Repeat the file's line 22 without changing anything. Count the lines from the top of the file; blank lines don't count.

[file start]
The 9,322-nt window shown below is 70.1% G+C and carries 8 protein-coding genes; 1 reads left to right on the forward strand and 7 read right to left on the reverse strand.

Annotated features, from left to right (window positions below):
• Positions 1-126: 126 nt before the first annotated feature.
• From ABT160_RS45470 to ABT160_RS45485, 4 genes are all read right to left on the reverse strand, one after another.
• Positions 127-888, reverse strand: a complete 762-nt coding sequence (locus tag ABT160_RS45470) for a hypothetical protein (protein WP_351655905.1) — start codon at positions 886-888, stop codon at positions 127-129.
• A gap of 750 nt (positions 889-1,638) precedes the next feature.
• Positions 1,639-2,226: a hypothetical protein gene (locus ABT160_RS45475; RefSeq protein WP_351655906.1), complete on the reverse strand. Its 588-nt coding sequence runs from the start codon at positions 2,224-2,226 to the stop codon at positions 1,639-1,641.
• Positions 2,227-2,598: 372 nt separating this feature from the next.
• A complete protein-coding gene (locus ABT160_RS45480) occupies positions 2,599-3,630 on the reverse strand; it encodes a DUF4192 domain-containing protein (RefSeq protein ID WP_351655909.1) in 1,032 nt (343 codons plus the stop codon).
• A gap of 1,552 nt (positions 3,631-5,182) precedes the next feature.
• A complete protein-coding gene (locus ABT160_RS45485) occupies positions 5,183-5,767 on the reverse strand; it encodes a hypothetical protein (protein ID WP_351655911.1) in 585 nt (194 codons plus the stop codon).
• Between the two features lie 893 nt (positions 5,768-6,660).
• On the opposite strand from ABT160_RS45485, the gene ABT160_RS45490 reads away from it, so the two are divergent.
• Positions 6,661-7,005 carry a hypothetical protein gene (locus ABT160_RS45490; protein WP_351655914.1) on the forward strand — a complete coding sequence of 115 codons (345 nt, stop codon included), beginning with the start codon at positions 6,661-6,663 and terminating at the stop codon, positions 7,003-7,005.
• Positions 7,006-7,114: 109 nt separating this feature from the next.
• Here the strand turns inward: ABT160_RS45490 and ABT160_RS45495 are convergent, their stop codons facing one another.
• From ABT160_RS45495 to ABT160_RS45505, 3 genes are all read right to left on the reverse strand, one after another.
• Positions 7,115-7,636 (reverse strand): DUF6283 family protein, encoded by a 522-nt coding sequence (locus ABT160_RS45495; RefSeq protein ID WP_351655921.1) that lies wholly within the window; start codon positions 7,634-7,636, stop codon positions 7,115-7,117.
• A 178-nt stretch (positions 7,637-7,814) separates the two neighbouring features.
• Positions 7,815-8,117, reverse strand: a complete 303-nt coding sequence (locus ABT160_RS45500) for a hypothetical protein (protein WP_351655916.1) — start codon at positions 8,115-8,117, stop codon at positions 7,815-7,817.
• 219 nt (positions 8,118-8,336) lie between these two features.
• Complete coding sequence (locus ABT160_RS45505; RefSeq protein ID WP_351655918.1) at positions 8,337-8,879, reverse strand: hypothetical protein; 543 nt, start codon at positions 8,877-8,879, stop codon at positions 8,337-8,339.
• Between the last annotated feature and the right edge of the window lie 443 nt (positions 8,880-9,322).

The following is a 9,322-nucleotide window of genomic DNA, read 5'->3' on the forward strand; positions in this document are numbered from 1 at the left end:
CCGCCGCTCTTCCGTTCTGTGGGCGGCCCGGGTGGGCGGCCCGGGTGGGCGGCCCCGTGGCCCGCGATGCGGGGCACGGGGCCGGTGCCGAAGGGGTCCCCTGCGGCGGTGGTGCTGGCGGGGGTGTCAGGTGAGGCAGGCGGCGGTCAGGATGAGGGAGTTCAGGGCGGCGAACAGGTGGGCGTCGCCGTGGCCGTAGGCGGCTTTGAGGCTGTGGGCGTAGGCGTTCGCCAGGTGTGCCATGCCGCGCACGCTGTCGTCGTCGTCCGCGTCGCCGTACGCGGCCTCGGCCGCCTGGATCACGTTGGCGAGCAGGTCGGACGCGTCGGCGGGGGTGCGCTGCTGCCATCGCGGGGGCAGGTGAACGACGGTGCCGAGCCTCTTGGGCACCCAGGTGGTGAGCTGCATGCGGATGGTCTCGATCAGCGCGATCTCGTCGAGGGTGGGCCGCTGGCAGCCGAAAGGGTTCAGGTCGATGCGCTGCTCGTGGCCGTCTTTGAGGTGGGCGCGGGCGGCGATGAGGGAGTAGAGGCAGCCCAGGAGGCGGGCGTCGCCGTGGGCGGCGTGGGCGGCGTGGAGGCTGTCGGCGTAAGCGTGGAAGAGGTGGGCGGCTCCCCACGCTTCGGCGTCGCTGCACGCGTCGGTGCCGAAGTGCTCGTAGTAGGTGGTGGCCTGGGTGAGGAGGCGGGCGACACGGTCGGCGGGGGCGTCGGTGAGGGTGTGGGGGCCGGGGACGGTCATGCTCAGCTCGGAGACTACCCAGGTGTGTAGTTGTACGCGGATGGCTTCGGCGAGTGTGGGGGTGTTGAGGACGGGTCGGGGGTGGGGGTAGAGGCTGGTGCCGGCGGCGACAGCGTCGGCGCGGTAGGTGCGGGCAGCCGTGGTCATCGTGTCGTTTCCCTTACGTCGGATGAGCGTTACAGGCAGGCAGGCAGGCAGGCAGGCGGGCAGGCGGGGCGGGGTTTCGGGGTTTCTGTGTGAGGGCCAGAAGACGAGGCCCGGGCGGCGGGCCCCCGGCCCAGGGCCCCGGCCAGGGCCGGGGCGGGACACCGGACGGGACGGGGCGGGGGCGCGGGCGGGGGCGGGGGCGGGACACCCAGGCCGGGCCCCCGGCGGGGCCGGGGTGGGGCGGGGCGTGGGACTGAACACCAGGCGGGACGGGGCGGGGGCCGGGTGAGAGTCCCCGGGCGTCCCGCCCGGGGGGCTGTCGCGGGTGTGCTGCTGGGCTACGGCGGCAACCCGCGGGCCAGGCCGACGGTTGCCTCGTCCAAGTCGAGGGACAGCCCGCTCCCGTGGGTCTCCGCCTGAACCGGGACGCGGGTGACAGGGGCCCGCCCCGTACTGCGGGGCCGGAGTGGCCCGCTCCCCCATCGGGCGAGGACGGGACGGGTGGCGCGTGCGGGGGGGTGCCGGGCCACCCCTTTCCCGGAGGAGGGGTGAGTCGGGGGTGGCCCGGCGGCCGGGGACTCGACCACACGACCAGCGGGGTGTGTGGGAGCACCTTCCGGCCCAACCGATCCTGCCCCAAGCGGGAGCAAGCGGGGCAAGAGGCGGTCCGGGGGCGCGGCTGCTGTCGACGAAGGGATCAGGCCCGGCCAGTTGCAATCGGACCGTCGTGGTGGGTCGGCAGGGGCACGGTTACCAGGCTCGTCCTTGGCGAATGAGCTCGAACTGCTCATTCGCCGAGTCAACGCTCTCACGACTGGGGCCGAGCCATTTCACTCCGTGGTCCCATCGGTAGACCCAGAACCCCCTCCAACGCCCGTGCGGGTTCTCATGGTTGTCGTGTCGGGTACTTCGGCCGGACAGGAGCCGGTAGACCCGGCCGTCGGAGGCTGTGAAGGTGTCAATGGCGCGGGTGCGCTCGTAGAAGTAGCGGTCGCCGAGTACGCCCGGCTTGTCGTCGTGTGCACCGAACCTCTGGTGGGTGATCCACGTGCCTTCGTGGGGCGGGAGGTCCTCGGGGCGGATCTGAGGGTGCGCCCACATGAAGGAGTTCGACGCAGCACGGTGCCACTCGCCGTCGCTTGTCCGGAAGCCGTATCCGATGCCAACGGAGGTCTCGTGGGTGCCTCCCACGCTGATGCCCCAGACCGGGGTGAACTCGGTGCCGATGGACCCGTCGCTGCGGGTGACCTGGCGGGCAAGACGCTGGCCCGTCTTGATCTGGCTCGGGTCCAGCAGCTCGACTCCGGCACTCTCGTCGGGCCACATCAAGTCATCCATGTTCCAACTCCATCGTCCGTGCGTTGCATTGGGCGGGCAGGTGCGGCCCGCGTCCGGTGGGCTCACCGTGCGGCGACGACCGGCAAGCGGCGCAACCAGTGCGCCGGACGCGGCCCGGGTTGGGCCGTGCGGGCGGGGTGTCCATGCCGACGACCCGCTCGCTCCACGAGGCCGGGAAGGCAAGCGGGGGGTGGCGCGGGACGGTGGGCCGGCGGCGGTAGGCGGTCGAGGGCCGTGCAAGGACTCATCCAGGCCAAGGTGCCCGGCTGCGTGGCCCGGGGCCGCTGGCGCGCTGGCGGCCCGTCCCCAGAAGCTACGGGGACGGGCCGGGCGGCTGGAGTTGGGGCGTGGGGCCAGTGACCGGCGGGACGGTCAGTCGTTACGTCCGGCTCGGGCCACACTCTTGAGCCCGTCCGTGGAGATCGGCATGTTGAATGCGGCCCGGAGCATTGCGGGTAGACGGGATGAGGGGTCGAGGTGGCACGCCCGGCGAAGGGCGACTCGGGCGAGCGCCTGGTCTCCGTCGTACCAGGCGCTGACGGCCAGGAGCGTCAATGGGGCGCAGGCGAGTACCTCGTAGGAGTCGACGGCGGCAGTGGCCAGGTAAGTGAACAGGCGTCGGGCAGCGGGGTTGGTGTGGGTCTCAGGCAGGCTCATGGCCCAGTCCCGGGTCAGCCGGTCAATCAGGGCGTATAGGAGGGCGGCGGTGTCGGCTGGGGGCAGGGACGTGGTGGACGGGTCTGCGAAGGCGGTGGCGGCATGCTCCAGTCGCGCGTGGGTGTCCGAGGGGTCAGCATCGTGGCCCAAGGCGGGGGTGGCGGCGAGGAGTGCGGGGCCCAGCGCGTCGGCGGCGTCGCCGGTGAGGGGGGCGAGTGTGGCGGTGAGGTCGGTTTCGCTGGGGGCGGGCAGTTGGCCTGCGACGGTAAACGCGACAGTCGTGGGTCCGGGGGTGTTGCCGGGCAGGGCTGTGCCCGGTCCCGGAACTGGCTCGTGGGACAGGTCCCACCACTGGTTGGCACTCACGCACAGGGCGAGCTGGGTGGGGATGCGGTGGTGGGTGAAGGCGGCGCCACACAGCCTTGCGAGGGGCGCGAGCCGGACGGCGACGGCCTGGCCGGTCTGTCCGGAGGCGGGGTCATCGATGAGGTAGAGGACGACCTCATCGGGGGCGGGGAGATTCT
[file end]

• Complete coding sequence (locus ABT160_RS45505; RefSeq protein ID WP_351655918.1) at positions 8,337-8,879, reverse strand: hypothetical protein; 543 nt, start codon at positions 8,877-8,879, stop codon at positions 8,337-8,339.